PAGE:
Abstract Algebra

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This page helps students who have encoutered terms from abstract algebra and need to quickly brush up their knowledge. For in depth discussion of abstract algebra, go to In Depth WikiBook on Abstract algebra.

Definitions

• Group

A group (G,.) is a nonempty set G together with a binary operation . on G such that the following conditions hold:
(i) Closure: For all a,bG the element a.b is a uniquely defined element of G.
(ii) Associativity: For all a,b,cG, we have a.(b.c) = (a.b).c.
(iii) Identity: There exists an identity element eG such that e.a=a and a.e=a for all aG.
(iv) Inverses : For each aG there exists an inverse element a-1G such that a.a-1=e and a-1.a=e.

We will usually simply write ab for the product a.b.

• Ring

Let R be a set on which two binary operations are defined, called addition and multiplication, and denoted by + and .. Then R is called a commutative ring with respect to these operations if the following properties hold:
(i) Closure: If a,bR, then the sum a+b and the product a.b are uniquely defined and belong to R.
(ii) Associative laws: For all a,b,cR,
a+(b+c) = (a+b)+c and a.(b.c) = (a.b).c.
(iii) Commutative laws: For all a,bR,
a+b = b+a and a.b = b.a.
(iv) Distributive laws: For all a,b,cR,
a.(b+c) = a.b + a.c and (a+b).c = a.c + b.c.
(v) Additive identity: The set R contains an additive identity element, denoted by 0, such that for all aR,
a+0 = a and 0+a = a.
(vi) Additive inverses: For each aR, the equations
a+x = 0 and x+a = 0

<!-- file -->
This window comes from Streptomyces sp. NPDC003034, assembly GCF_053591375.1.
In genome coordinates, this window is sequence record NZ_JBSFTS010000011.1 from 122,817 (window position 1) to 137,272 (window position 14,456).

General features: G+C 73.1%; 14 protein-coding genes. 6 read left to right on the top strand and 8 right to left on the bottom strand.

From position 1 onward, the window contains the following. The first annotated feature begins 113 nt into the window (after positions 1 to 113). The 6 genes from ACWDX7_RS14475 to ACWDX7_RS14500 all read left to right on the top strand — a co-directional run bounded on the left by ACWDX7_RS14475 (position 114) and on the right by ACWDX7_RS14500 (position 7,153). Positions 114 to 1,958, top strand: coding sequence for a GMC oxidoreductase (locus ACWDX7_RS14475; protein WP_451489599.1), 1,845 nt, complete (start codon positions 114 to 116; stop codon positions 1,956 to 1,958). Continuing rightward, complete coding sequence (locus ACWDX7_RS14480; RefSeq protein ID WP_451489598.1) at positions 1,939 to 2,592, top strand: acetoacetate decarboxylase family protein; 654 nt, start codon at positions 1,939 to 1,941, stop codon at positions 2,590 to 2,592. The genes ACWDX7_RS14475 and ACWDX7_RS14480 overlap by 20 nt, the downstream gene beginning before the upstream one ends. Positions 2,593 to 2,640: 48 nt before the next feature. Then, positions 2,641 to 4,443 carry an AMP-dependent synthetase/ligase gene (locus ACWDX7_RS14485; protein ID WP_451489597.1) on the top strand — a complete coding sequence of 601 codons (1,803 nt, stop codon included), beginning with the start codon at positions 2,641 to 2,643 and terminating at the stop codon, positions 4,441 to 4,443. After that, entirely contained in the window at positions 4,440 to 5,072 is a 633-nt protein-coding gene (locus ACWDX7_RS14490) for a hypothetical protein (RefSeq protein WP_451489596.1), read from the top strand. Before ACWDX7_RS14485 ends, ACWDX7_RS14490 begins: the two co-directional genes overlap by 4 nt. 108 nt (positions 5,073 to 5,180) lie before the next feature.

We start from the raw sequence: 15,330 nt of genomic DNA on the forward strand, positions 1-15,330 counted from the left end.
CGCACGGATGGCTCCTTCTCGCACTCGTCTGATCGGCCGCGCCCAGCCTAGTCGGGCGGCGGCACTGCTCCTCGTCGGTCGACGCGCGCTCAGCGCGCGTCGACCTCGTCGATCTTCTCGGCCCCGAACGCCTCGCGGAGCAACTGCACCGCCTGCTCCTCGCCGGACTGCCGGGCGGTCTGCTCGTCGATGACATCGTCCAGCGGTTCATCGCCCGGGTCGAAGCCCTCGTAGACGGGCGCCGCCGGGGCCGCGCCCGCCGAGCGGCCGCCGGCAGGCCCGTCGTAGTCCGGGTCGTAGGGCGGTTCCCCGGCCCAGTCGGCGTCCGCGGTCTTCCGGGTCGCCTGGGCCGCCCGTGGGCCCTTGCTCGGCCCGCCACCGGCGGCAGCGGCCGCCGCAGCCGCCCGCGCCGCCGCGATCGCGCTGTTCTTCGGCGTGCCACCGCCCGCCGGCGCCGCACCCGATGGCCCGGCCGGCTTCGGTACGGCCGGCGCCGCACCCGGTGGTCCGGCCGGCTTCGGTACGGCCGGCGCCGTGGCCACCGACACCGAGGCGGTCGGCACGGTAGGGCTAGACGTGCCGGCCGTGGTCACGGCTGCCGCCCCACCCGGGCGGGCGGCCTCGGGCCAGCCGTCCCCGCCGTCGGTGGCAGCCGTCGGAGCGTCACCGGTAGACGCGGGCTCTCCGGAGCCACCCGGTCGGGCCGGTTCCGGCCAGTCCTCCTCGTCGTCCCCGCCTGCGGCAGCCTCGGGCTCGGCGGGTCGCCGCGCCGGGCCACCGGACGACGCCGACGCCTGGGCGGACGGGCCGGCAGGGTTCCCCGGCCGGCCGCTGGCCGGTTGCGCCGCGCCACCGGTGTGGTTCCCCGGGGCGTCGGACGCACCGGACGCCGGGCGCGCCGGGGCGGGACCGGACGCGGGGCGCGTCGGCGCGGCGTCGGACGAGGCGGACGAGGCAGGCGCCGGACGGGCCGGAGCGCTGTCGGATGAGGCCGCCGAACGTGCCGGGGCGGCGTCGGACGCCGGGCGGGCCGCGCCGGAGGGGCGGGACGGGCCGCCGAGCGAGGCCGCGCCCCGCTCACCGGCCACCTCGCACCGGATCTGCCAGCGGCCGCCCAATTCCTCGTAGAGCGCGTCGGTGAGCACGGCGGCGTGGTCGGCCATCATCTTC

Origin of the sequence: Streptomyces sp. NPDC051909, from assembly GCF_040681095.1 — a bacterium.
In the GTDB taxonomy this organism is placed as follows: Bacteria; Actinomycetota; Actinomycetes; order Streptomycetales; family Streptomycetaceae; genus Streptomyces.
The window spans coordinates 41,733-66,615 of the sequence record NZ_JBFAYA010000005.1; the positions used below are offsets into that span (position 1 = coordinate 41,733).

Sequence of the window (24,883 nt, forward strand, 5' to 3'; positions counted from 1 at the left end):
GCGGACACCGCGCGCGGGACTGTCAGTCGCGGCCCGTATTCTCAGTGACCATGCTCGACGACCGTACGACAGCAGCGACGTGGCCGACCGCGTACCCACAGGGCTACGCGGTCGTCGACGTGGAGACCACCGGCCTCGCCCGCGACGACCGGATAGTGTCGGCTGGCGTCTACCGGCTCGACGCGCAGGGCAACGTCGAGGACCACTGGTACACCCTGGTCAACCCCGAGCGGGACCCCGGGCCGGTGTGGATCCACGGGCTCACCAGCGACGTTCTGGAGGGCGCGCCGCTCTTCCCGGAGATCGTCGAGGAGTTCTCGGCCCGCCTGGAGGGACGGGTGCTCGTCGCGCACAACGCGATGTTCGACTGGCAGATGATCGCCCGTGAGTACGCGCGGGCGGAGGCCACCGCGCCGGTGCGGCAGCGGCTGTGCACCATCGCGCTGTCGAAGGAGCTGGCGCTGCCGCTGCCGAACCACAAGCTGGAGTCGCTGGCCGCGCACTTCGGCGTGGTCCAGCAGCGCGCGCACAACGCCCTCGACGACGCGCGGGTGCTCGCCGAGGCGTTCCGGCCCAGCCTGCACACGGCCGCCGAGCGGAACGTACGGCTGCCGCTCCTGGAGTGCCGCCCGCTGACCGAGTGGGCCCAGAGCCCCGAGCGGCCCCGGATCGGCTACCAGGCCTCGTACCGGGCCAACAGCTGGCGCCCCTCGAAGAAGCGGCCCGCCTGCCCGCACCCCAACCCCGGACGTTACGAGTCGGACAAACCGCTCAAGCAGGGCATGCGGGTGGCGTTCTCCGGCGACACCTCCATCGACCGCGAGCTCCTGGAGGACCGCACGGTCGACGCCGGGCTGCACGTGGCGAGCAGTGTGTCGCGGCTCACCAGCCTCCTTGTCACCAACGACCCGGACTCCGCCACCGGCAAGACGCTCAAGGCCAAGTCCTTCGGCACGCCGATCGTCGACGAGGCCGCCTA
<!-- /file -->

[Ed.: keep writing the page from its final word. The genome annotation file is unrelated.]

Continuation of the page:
have a solution xR, called the additive inverse of a, and denoted by -a.
The commutative ring R is called a commutative ring with identity if it contains an element 1, assumed to be different from 0, such that for all aR,
a.1 = a and 1.a = a.
In this case, 1 is called a multiplicative identity element or, more generally, simply an identity element.

As with groups, we will use juxtaposition to indicate multiplication, so that we will write ab instead of a.b.

• Field

A field is a
ring, such that for any a that is not equal to 0, there is an element b that is inverse to a with respect to multiplication: ab=1.

Examples

• A set of remainders by modulo M, with respect to addition, is a group.
• A set of integer numbers is a ring, with respect to addition and multiplication.
• A set of real numbers (as well as the set of complex numbers) is a field.
• A set of remainders by modulo M, with respect to addition and multiplication (both by modulo M), is a field if M is prime.
• The set of all rotation in Euclidean spaces is a group.
• The set of all matrices is a ring.
• Any field is a ring and any ring is a group.